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There are obviously differeing genus types according to which partition function in d-dimensional QFT. At the very outset of $0$-d QFT the index is the push forward in ordinary de Rahm Cohomology; in other words, the integration of differential forms. The genus as you put it, is non-existant here. In $1$-d QFT the index of the Dirac Operator is ...

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Not only must supersymmetry be broken, it must be broken in a way that doesn't lead to phenomenological disasters. In the MSSM, $D$-term breaking with a Fayet-Iliopoulos term achieves neither: it doesn't break supersymmetry but it does lead to phenomenological disasters! Consider again your potential \begin{align} V&=\sum_i |m_i|^2 |\phi_i|^2 +1/2 ... 2 The variation \delta F for any field (or degree of freedom) F, given an infinitesimal transformation, is always calculated as the commutator \delta F = [ \bar\epsilon Q, F ]  where $\bar \epsilon$ is a parameter ("angle" or "shift" or some generalization) of the transformation and $Q$ is the generator. (Those may be replaced by other letters.) ...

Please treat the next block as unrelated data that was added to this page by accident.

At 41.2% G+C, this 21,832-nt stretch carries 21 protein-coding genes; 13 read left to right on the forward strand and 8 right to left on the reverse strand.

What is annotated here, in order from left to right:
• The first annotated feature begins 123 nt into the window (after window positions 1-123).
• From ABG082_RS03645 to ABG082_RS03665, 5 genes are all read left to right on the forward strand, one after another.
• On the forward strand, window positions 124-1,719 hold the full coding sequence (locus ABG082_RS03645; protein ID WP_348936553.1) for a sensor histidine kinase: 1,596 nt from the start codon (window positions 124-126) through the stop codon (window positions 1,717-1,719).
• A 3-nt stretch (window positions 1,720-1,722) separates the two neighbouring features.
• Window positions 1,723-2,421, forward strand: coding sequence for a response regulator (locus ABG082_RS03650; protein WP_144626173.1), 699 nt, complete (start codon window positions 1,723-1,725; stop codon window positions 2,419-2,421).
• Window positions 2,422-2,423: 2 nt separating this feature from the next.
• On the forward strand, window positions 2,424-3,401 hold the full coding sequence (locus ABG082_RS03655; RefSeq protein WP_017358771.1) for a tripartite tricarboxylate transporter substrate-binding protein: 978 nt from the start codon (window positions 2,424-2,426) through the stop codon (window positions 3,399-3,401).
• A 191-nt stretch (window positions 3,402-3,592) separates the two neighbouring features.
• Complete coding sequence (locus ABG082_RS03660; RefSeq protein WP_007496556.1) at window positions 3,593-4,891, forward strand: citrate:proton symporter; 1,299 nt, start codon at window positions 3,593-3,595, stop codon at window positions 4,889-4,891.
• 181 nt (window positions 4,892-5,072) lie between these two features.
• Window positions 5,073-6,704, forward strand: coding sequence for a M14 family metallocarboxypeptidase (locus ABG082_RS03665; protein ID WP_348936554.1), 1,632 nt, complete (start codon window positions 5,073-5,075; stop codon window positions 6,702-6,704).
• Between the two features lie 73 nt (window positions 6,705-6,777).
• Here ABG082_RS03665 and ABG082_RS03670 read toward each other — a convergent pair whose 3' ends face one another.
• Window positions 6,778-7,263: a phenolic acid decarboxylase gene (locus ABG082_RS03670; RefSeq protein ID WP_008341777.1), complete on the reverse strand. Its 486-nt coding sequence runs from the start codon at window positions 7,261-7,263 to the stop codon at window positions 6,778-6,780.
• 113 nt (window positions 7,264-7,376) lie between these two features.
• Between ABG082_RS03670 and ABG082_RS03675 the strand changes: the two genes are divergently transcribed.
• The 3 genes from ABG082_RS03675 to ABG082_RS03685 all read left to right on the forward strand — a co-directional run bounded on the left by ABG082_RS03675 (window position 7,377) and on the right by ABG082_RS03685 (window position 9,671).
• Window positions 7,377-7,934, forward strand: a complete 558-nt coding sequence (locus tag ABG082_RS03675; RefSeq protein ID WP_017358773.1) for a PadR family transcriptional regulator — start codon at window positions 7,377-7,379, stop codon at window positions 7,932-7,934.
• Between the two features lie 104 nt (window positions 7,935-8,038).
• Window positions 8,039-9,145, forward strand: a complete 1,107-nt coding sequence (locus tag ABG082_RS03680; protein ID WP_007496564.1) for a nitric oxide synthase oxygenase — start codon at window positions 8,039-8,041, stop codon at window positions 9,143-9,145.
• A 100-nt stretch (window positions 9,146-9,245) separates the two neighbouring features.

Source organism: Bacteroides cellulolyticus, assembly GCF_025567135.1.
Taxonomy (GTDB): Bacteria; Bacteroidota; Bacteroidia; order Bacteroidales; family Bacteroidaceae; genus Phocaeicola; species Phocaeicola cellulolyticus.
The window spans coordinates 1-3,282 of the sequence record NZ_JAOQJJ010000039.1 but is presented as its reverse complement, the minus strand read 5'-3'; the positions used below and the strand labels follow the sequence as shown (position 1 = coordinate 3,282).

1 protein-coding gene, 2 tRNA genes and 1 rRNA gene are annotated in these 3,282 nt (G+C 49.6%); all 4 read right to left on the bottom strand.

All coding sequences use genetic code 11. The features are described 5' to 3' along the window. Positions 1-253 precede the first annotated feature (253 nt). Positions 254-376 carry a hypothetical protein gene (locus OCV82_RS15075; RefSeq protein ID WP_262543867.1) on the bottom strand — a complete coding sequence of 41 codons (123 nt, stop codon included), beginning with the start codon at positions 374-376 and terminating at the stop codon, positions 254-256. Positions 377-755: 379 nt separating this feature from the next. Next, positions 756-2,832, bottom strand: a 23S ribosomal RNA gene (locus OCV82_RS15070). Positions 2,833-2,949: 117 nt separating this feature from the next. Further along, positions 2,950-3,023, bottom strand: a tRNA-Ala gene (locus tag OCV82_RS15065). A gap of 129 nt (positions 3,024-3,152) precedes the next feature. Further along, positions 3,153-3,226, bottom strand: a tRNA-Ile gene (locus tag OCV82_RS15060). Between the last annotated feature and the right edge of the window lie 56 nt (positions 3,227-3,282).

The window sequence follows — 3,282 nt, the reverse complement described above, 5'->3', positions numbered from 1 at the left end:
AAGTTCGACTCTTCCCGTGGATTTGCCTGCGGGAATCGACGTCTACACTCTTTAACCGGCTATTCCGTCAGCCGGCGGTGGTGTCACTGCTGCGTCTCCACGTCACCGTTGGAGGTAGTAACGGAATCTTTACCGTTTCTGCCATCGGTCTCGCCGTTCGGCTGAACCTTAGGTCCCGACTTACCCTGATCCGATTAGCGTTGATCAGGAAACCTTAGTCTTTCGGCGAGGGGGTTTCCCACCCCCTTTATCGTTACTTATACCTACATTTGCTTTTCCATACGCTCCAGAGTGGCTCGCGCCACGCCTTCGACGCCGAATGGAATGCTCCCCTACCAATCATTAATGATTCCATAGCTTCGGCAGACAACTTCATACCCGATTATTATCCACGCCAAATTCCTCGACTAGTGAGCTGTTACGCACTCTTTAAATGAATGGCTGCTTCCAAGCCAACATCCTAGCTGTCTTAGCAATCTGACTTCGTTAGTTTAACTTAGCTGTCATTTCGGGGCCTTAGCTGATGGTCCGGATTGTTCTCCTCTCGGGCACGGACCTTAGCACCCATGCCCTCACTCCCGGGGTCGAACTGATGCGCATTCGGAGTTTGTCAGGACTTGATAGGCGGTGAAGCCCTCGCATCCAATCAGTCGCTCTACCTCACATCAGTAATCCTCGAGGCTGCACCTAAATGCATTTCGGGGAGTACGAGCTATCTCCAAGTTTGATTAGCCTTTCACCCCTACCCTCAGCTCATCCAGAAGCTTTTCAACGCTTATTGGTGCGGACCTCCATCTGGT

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One way to think about this is the following. In general, the partition function (which is the integrand of the vacuum amplitude and not the vacuum amplitude itself) will be of the form $Z_\psi^{\pm}\propto\sum_{a,b}C[^a_b]Z^a_b(\tau)$ where $a$ and $b$ sum over the different sectors as given in the text and the $C$s are some phases. Many of these phases ...

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The Hamiltonian is time-reversal invariant: $c_{k\uparrow}\rightarrow c_{-k,\downarrow}, c_{k\downarrow}\rightarrow -c_{-k,\uparrow}$. You can check that explicitly. The ground state is also invariant, because Cooper pairs are all spin singlet. One of the significant implications of time-reversal symmetry for s-wave superconductors is the Anderson's ...

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